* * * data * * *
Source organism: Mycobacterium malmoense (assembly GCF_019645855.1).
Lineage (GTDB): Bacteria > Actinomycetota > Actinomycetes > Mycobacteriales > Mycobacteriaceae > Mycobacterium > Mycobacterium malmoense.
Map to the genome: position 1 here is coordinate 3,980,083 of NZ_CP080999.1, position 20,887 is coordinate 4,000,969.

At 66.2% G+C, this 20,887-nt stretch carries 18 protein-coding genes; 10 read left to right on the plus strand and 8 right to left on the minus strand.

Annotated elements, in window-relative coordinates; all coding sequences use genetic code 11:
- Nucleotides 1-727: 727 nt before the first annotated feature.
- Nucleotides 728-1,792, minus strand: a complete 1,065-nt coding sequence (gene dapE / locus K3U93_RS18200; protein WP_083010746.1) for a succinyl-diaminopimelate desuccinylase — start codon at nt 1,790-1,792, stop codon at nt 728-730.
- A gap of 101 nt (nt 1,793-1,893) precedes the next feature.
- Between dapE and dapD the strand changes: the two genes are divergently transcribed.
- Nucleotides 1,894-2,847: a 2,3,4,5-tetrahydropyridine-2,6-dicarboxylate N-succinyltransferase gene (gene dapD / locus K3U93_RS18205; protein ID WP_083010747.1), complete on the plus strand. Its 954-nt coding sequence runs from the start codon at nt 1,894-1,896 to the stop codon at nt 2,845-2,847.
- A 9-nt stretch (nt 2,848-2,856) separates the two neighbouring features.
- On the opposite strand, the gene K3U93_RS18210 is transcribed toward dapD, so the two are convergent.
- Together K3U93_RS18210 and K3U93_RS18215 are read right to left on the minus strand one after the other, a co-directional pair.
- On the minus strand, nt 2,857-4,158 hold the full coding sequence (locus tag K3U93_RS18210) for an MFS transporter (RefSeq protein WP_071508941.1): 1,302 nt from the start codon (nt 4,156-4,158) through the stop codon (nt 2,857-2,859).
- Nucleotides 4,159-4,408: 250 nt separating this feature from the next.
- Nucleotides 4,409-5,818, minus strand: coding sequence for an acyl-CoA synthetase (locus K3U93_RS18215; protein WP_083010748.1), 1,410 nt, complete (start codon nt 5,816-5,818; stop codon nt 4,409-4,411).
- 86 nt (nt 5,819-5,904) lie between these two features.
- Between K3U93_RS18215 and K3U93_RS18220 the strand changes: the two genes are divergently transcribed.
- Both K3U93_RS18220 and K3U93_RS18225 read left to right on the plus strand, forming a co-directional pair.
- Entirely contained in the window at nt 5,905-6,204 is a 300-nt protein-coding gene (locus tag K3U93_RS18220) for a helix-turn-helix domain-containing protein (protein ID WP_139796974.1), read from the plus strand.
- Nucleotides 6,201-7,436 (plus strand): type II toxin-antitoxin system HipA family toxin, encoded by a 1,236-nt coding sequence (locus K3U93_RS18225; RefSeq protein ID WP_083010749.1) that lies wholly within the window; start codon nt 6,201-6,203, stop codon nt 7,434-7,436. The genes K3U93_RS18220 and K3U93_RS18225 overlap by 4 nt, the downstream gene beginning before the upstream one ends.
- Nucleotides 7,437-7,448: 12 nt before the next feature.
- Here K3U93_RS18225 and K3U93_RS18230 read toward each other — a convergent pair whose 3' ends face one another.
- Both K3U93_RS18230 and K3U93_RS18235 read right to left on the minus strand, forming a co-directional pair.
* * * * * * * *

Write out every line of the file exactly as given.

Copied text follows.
Source organism: Mycobacterium malmoense (assembly GCF_019645855.1).
Lineage (GTDB): Bacteria > Actinomycetota > Actinomycetes > Mycobacteriales > Mycobacteriaceae > Mycobacterium > Mycobacterium malmoense.
Map to the genome: position 1 here is coordinate 3,980,083 of NZ_CP080999.1, position 20,887 is coordinate 4,000,969.

At 66.2% G+C, this 20,887-nt stretch carries 18 protein-coding genes; 10 read left to right on the plus strand and 8 right to left on the minus strand.

Annotated elements, in window-relative coordinates; all coding sequences use genetic code 11:
- Nucleotides 1-727: 727 nt before the first annotated feature.
- Nucleotides 728-1,792, minus strand: a complete 1,065-nt coding sequence (gene dapE / locus K3U93_RS18200; protein WP_083010746.1) for a succinyl-diaminopimelate desuccinylase — start codon at nt 1,790-1,792, stop codon at nt 728-730.
- A gap of 101 nt (nt 1,793-1,893) precedes the next feature.
- Between dapE and dapD the strand changes: the two genes are divergently transcribed.
- Nucleotides 1,894-2,847: a 2,3,4,5-tetrahydropyridine-2,6-dicarboxylate N-succinyltransferase gene (gene dapD / locus K3U93_RS18205; protein ID WP_083010747.1), complete on the plus strand. Its 954-nt coding sequence runs from the start codon at nt 1,894-1,896 to the stop codon at nt 2,845-2,847.
- A 9-nt stretch (nt 2,848-2,856) separates the two neighbouring features.
- On the opposite strand, the gene K3U93_RS18210 is transcribed toward dapD, so the two are convergent.
- Together K3U93_RS18210 and K3U93_RS18215 are read right to left on the minus strand one after the other, a co-directional pair.
- On the minus strand, nt 2,857-4,158 hold the full coding sequence (locus tag K3U93_RS18210) for an MFS transporter (RefSeq protein WP_071508941.1): 1,302 nt from the start codon (nt 4,156-4,158) through the stop codon (nt 2,857-2,859).
- Nucleotides 4,159-4,408: 250 nt separating this feature from the next.
- Nucleotides 4,409-5,818, minus strand: coding sequence for an acyl-CoA synthetase (locus K3U93_RS18215; protein WP_083010748.1), 1,410 nt, complete (start codon nt 5,816-5,818; stop codon nt 4,409-4,411).
- 86 nt (nt 5,819-5,904) lie between these two features.
- Between K3U93_RS18215 and K3U93_RS18220 the strand changes: the two genes are divergently transcribed.
- Both K3U93_RS18220 and K3U93_RS18225 read left to right on the plus strand, forming a co-directional pair.
- Entirely contained in the window at nt 5,905-6,204 is a 300-nt protein-coding gene (locus tag K3U93_RS18220) for a helix-turn-helix domain-containing protein (protein ID WP_139796974.1), read from the plus strand.
- Nucleotides 6,201-7,436 (plus strand): type II toxin-antitoxin system HipA family toxin, encoded by a 1,236-nt coding sequence (locus K3U93_RS18225; RefSeq protein ID WP_083010749.1) that lies wholly within the window; start codon nt 6,201-6,203, stop codon nt 7,434-7,436. The genes K3U93_RS18220 and K3U93_RS18225 overlap by 4 nt, the downstream gene beginning before the upstream one ends.
- Nucleotides 7,437-7,448: 12 nt before the next feature.
- Here K3U93_RS18225 and K3U93_RS18230 read toward each other — a convergent pair whose 3' ends face one another.
- Both K3U93_RS18230 and K3U93_RS18235 read right to left on the minus strand, forming a co-directional pair.